On April 6, 1994, President Habyarimana was killed when his plane was shot down. It is not known if the attack was carried out by the Rwandan Patriotic Front (RPF), a Tutsi military organization stationed outside the country at the time, or by Hutu extremists trying to instigate a mass killing. In any event, Hutu extremists in the military, led by Colonel Theoneste Bagosora, immediately went into action, murdering Tutsis and moderate Hutus within hours of the crash.

The Belgian peacekeepers were killed the next day, a key factor in the withdrawal of U.N. forces from Rwanda. Soon afterward, the radio stations in Rwanda were broadcasting appeals to the Hutu majority to kill all Tutsis in the country. The army and the national police directed the slaughter, sometimes threatening Hutu civilians when persuasion didn’t work. Thousands of innocent people were hacked to death with machetes by their neighbors. Despite the horrific crimes, the international community, including the United States, hesitated to take any action. They wrongly ascribed the genocide to chaos amid tribal war. President Bill Clinton later called America’s failure to do anything to stop the genocide “the biggest regret” of his administration.

It was left to the RPF, led by Paul Kagame, to begin an ultimately successful military campaign for control of Rwanda. By the summer, the RPF had defeated the Hutu forces and driven them out of the country and into several neighboring nations. However, by that time, an estimated 75 percent of the Tutsis living in Rwanda had been murdered.

TRIVIA FOR TODAY:  Dog nose prints are as unique as human finger prints and can be used to identify them.

Getting a Lift


Now, if I were to tell you that someone got a “lift”, what would you think I was talking about?  A face lift perhaps?  Or perhaps some other part of the anatomy that was drooping?

We also use the term lift to describe an uplift of the spirit and emotion.  In England, a “lift” is an elevator.  We lift a box to put it on a shelf.  In an auto repair shop, a lift is what is used to hoist a car up in the air.

No matter what kind of lift you are talking about, the idea is the same: to raise something up!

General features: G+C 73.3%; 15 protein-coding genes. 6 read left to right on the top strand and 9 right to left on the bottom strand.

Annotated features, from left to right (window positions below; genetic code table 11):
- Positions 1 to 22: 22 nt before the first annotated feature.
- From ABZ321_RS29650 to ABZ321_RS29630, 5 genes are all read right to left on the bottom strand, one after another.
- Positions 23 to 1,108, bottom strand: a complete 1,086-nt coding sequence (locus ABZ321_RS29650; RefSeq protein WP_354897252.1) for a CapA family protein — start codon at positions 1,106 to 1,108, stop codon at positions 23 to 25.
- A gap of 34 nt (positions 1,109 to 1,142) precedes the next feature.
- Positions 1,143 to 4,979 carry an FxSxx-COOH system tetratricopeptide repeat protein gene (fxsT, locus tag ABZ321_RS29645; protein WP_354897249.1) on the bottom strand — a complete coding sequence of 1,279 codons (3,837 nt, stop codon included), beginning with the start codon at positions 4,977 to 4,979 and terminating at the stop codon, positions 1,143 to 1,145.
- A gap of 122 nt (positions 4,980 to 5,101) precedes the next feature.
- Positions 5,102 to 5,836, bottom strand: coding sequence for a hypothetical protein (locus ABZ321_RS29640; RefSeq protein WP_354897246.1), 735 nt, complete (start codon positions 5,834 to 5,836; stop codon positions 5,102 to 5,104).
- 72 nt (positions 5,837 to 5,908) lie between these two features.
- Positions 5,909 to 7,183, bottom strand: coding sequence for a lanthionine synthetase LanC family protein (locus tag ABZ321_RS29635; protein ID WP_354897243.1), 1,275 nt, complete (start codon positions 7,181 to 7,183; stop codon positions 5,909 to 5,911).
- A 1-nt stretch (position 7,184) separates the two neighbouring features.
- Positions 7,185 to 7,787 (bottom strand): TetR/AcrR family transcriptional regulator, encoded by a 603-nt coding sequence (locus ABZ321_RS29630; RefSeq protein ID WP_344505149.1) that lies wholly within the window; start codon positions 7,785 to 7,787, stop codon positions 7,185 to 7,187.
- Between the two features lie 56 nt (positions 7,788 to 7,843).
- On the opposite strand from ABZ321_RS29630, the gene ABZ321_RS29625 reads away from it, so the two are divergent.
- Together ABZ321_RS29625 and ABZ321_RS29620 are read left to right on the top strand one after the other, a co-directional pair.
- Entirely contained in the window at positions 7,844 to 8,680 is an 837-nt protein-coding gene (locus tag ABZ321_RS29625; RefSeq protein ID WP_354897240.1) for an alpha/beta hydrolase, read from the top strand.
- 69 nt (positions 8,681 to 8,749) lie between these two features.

In today’s photo, this truck got a “lift”, too, but it was caused a seedling that had to be in place when the truck was put in the woods.  Over the  years that the hulk of the truck sat there, the little seedling was patient – getting what water and sunlight it could – and it kept growing, patiently.  And look at the result!  The little seedling grew right up through the bed of the truck in order to reach its own goal – to be straight and tall and to touch the face of the sky!

It’s easy to give up sometimes, to feel that things are just too tough, too hard, to believe that our position in life isn’t adequate for human flourishing.  Maybe we can learn something from this little seedling.

ON THIS DAY IN HISTORY:  in 1862, the Civil War exploded in the west as the armies of Union General Ulysses S. Grant and Confederate General Albert Sidney Johnston collided at Shiloh, near Pittsburgh Landing in Tennessee. The Battle of Shiloh became one of the bloodiest engagements of the war, and the level of violence shocked North and South alike.

For six months, Yankee troops had worked their way up the Tennessee and Cumberland rivers. Kentucky was firmly in Union hands, and now the Federals controlled much of Tennessee, including the capital at Nashville. Grant scored major victories at Forts Henry and Donelson in February, forcing Johnston to gather the scattered Rebel forces at Corinth in northern Mississippi. Grant brought his army, 42,000 strong, to rendezvous with General Don Carlos Buell and his 20,000 troops. Grant’s objective was Corinth, a vital rail center that if captured would give the Union total control of the region. Twenty miles away, Johnston lurked at Corinth with 45,000 soldiers.